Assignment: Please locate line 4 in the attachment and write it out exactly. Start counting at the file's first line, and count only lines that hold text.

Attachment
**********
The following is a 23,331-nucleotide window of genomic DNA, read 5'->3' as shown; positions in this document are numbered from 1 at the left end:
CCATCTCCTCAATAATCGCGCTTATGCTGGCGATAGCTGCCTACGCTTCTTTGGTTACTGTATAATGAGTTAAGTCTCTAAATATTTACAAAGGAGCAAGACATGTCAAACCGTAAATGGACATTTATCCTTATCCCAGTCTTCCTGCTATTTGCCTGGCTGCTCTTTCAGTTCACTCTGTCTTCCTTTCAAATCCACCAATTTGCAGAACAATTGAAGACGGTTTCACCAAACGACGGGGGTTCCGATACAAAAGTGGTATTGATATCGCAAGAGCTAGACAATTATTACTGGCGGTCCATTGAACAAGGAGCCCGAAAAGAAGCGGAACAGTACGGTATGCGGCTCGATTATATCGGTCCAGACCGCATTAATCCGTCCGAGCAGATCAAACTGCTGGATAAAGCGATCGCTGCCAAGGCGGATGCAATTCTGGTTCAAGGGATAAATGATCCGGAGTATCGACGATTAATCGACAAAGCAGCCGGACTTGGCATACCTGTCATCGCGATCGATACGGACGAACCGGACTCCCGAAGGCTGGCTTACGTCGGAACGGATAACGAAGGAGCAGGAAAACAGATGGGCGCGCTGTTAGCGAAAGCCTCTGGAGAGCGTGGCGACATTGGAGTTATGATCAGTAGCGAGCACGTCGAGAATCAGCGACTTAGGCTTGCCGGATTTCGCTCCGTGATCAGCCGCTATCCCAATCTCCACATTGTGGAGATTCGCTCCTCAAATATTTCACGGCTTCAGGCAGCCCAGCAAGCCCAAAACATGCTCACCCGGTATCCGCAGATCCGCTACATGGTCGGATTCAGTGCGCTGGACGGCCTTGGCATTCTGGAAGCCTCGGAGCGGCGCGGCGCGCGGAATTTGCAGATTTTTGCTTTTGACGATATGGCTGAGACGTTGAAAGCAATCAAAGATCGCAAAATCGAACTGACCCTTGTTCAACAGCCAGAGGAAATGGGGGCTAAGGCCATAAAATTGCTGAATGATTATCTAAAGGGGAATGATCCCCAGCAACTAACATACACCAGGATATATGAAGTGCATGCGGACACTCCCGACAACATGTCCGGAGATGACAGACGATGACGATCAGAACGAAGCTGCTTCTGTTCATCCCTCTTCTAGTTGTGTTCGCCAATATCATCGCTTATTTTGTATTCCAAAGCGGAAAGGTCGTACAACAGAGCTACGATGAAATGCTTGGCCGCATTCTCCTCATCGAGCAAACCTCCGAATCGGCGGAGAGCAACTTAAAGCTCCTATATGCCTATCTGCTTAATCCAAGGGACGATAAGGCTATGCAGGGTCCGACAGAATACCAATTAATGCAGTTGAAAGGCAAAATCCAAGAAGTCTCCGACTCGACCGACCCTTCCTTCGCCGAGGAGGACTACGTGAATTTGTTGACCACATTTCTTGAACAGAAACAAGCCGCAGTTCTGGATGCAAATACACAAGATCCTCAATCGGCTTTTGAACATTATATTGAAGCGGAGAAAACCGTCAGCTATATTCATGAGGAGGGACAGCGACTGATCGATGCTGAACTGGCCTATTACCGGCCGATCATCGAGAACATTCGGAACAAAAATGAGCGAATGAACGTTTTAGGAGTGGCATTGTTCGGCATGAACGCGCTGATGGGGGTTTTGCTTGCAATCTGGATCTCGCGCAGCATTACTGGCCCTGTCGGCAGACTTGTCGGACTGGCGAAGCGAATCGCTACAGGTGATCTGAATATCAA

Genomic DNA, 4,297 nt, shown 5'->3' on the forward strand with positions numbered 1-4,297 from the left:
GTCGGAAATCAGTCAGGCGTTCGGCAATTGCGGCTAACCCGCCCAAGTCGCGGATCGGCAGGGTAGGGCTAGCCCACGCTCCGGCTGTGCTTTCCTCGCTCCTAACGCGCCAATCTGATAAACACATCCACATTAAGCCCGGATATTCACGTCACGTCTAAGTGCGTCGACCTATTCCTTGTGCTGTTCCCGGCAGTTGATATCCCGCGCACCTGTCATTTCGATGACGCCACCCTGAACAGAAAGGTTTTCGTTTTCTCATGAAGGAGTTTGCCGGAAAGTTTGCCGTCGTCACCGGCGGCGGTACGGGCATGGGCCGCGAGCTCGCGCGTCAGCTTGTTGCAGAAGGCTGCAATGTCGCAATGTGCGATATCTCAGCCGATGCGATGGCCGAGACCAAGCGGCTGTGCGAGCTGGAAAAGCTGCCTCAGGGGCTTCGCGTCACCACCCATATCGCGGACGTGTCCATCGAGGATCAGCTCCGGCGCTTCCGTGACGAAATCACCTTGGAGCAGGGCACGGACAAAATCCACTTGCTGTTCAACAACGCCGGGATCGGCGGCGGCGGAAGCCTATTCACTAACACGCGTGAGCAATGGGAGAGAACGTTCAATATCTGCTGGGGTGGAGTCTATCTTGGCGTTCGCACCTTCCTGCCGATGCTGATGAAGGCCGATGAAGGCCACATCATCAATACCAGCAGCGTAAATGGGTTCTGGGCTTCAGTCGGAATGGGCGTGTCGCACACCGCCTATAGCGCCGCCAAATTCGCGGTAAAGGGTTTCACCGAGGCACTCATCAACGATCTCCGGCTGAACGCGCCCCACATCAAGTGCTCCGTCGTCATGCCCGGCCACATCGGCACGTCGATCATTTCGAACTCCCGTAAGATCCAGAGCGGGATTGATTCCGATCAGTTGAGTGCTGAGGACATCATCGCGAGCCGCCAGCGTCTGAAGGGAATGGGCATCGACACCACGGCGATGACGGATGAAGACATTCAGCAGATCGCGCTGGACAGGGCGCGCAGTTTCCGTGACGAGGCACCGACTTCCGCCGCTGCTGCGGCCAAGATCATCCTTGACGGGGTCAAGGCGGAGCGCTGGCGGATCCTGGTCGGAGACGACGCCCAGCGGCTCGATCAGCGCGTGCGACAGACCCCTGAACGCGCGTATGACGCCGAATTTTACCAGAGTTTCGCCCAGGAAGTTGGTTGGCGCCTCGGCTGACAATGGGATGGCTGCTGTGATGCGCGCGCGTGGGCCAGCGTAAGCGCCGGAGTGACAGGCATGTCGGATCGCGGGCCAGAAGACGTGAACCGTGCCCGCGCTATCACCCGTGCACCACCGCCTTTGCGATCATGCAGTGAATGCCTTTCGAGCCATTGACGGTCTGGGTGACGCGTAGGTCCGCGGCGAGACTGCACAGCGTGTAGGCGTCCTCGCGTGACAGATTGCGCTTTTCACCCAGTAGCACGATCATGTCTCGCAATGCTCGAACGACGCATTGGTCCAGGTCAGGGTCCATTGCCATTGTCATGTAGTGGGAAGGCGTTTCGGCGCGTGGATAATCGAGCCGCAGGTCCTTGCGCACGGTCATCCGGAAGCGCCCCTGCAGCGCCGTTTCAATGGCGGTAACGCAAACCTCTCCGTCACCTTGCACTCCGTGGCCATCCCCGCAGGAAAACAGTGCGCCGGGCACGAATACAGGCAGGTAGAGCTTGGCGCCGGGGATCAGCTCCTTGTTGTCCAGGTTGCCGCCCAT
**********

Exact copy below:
GTCGGAAATCAGTCAGGCGTTCGGCAATTGCGGCTAACCCGCCCAAGTCGCGGATCGGCAGGGTAGGGCTAGCCCACGCTCCGGCTGTGCTTTCCTCGCTCCTAACGCGCCAATCTGATAAACACATCCACATTAAGCCCGGATATTCACGTCACGTCTAAGTGCGTCGACCTATTCCTTGTGCTGTTCCCGGCAGTTGATATCCCGCGCACCTGTCATTTCGATGACGCCACCCTGAACAGAAAGGTTTTCGTTTTCTCATGAAGGAGTTTGCCGGAAAGTTTGCCGTCGTCACCGGCGGCGGTACGGGCATGGGCCGCGAGCTCGCGCGTCAGCTTGTTGCAGAAGGCTGCAATGTCGCAATGTGCGATATCTCAGCCGATGCGATGGCCGAGACCAAGCGGCTGTGCGAGCTGGAAAAGCTGCCTCAGGGGCTTCGCGTCACCACCCATATCGCGGACGTGTCCATCGAGGATCAGCTCCGGCGCTTCCGTGACGAAATCACCTTGGAGCAGGGCACGGACAAAATCCACTTGCTGTTCAACAACGCCGGGATCGGCGGCGGCGGAAGCCTATTCACTAACACGCGTGAGCAATGGGAGAGAACGTTCAATATCTGCTGGGGTGGAGTCTATCTTGGCGTTCGCACCTTCCTGCCGATGCTGATGAAGGCCGATGAAGGCCACATCATCAATACCAGCAGCGTAAATGGGTTCTGGGCTTCAGTCGGAATGGGCGTGTCGCACACCGCCTATAGCGCCGCCAAATTCGCGGTAAAGGGTTTCACCGAGGCACTCATCAACGATCTCCGGCTGAACGCGCCCCACATCAAGTGCTCCGTCGTCATGCCCGGCCACATCGGCACGTCGATCATTTCGAACTCCCGTAAGATCCAGAGCGGGATTGATTCCGATCAGTTGAGTGCTGAGGACATCATCGCGAGCCGCCAGCGTCTGAAGGGAATGGGCATCGACACCACGGCGATGACGGATGAAGACATTCAGCAGATCGCGCTGGACAGGGCGCGCAGTTTCCGTGACGAGGCACCGACTTCCGCCGCTGCTGCGGCCAAGATCATCCTTGACGGGGTCAAGGCGGAGCGCTGGCGGATCCTGGTCGGAGACGACGCCCAGCGGCTCGATCAGCGCGTGCGACAGACCCCTGAACGCGCGTATGACGCCGAATTTTACCAGAGTTTCGCCCAGGAAGTTGGTTGGCGCCTCGGCTGACAATGGGATGGCTGCTGTGATGCGCGCGCGTGGGCCAGCGTAAGCGCCGGAGTGACAGGCATGTCGGATCGCGGGCCAGAAGACGTGAACCGTGCCCGCGCTATCACCCGTGCACCACCGCCTTTGCGATCATGCAGTGAATGCCTTTCGAGCCATTGACGGTCTGGGTGACGCGTAGGTCCGCGGCGAGACTGCACAGCGTGTAGGCGTCCTCGCGTGACAGATTGCGCTTTTCACCCAGTAGCACGATCATGTCTCGCAATGCTCGAACGACGCATTGGTCCAGGTCAGGGTCCATTGCCATTGTCATGTAGTGGGAAGGCGTTTCGGCGCGTGGATAATCGAGCCGCAGGTCCTTGCGCACGGTCATCCGGAAGCGCCCCTGCAGCGCCGTTTCAATGGCGGTAACGCAAACCTCTCCGTCACCTTGCACTCCGTGGCCATCCCCGCAGGAAAACAGTGCGCCGGGCACGAATACAGGCAGGTAGAGCTTGGCGCCGGGGATCAGCTCCTTGTTGTCCAGGTTGCCGCCCAT